Ms. Maggie Cooper of Aevitas Creative Management

Maggie Cooper comes to Aevitas from the world of of small presses, academic publishing, and literary journals. A 2016 graduate of the Clarion Writers Workshop, she holds a degree in English from Yale University and earned her MFA in fiction from the University of North Carolina at Greensboro, where she served as an editor for The Greensboro Review.

What she is seeking: Maggie is a passionate reader with a taste for imaginative, genre-bending fiction; capacious historical novels; beautifully told queer stories; and smart, feminist happy endings. Her other loves include unclassifiable book projects, food and cookbooks, and writing that interrogates whiteness, capitalism, and the heteropatriarchy.

How to submit: Use the online form HERE:


Ms. Heather Carr of The Friedrich Agency

“After two and a half years at Trident Media Group, I joined The Friedrich Agency in March 2018 and am thrilled to be part of this small, close-knit team."

What she is seeking: "I’m drawn to voice-driven nonfiction that teaches me something new while never losing personal warmth and/or zaniness. There’s a specific kind of alchemy that happens for me when a nonfiction writer marries their command of a subject with personal vulnerability. I’m also interested in long-form journalism of any type, but especially as it relates to gender and sexuality. In fiction, I love literary novels about dysfunctional families and friendships, high-concept commercial fiction, and anything with a singular voice." 

How to submit: Query Heather at


Ian Bonaparte of Janklow & Nesbit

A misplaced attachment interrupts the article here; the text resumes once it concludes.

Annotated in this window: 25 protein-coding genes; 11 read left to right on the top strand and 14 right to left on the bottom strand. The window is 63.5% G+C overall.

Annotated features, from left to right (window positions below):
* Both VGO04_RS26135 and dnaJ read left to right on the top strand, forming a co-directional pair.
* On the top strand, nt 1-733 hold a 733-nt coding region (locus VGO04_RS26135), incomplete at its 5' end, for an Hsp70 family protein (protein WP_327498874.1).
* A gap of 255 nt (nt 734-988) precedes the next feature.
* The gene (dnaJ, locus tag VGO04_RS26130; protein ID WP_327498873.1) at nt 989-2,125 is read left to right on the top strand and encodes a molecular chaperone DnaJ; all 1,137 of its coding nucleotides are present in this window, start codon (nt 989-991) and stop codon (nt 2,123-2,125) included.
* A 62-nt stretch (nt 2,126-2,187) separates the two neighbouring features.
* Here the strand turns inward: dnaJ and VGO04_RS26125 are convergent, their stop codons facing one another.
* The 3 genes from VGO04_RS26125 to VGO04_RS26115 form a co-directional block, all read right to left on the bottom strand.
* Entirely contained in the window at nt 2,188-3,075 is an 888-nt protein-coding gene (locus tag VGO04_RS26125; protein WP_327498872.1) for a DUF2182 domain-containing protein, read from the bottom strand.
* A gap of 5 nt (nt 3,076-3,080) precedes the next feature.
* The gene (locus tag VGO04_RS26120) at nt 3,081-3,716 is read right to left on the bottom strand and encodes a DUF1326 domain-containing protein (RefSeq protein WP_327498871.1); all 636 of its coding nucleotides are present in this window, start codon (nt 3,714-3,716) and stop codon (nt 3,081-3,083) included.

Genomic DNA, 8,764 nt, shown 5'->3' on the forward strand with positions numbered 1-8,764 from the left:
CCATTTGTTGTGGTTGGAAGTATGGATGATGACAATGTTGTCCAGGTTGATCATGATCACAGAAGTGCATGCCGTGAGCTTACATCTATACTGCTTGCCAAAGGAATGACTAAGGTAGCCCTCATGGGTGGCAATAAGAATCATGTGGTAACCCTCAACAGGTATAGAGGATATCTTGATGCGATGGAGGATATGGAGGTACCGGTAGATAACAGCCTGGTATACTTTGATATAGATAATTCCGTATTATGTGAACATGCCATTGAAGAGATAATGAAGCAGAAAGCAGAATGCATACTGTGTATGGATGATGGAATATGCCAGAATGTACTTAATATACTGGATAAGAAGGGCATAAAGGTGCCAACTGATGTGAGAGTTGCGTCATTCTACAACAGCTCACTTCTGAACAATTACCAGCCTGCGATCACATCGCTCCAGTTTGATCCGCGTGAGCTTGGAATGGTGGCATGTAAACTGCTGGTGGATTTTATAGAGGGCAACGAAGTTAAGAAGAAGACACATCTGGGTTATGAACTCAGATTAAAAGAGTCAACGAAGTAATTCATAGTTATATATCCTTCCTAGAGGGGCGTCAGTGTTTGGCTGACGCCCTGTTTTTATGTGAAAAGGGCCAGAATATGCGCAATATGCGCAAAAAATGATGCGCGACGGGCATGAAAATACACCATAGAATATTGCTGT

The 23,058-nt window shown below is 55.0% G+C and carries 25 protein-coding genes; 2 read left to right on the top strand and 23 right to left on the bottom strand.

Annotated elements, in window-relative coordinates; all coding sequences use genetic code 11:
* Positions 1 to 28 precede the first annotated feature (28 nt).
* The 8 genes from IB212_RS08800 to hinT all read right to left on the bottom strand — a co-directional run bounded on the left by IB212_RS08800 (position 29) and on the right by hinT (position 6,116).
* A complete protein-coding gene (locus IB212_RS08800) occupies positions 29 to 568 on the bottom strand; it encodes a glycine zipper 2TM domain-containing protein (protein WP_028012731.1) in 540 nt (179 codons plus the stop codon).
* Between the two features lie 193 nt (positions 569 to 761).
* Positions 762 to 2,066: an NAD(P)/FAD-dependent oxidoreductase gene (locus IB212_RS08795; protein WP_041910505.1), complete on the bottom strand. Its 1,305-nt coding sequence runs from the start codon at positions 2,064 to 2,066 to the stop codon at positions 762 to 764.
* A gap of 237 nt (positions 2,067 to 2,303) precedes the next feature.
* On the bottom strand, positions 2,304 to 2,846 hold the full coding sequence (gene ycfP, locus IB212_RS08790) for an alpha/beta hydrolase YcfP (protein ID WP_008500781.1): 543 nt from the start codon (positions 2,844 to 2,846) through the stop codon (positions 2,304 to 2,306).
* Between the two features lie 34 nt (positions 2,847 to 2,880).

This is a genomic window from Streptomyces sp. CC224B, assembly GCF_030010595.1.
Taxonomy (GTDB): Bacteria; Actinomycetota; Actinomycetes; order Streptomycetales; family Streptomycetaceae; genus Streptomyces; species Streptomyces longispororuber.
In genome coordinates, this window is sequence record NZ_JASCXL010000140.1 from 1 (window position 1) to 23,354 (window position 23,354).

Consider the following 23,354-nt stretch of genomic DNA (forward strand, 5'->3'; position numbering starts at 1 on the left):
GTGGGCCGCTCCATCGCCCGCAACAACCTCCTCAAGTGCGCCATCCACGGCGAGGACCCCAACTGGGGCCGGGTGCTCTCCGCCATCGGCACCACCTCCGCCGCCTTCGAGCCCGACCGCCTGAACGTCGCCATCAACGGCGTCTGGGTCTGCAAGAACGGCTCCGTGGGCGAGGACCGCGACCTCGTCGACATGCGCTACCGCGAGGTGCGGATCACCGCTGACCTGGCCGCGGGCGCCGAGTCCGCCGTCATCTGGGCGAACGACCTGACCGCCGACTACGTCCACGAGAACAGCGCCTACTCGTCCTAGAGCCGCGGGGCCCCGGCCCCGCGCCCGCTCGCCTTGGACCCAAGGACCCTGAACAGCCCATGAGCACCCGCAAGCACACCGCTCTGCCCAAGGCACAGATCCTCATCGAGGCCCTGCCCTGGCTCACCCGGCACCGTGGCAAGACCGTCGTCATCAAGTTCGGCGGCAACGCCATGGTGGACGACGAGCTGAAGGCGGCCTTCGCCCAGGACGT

Ian began his career in publishing at Farrar, Straus & Giroux, where he worked at the nexus of sales, publicity, and marketing. Having booked tours, pitched and edited essays from authors across Macmillan, and rescued numerous readings from disaster and near-miss, he departed for the agency world, joining Janklow & Nesbit in 2016. A graduate of the Columbia Publishing Course at the Columbia Journalism School, Ian holds a B.A. in English with a focus in Creative Writing from Vanderbilt University.

What he is seeking: He is actively acquiring in the areas of journalistic reportage, current events, science, big idea, creative memoir, and history, and is especially interested in social justice, radical thought, and moving the Overton window of discourse. He is able to help writers place journalism and op-eds. With an extensive background in editing fiction, he is also seeking a select list of fiction writers, and is interested in seeing any novel that is both moving and plot-driven.

How to submit: For email submissions, please send your material to Please see the website for detailed instructions.


Abigail Frank of Sanford J. Greenburger Associates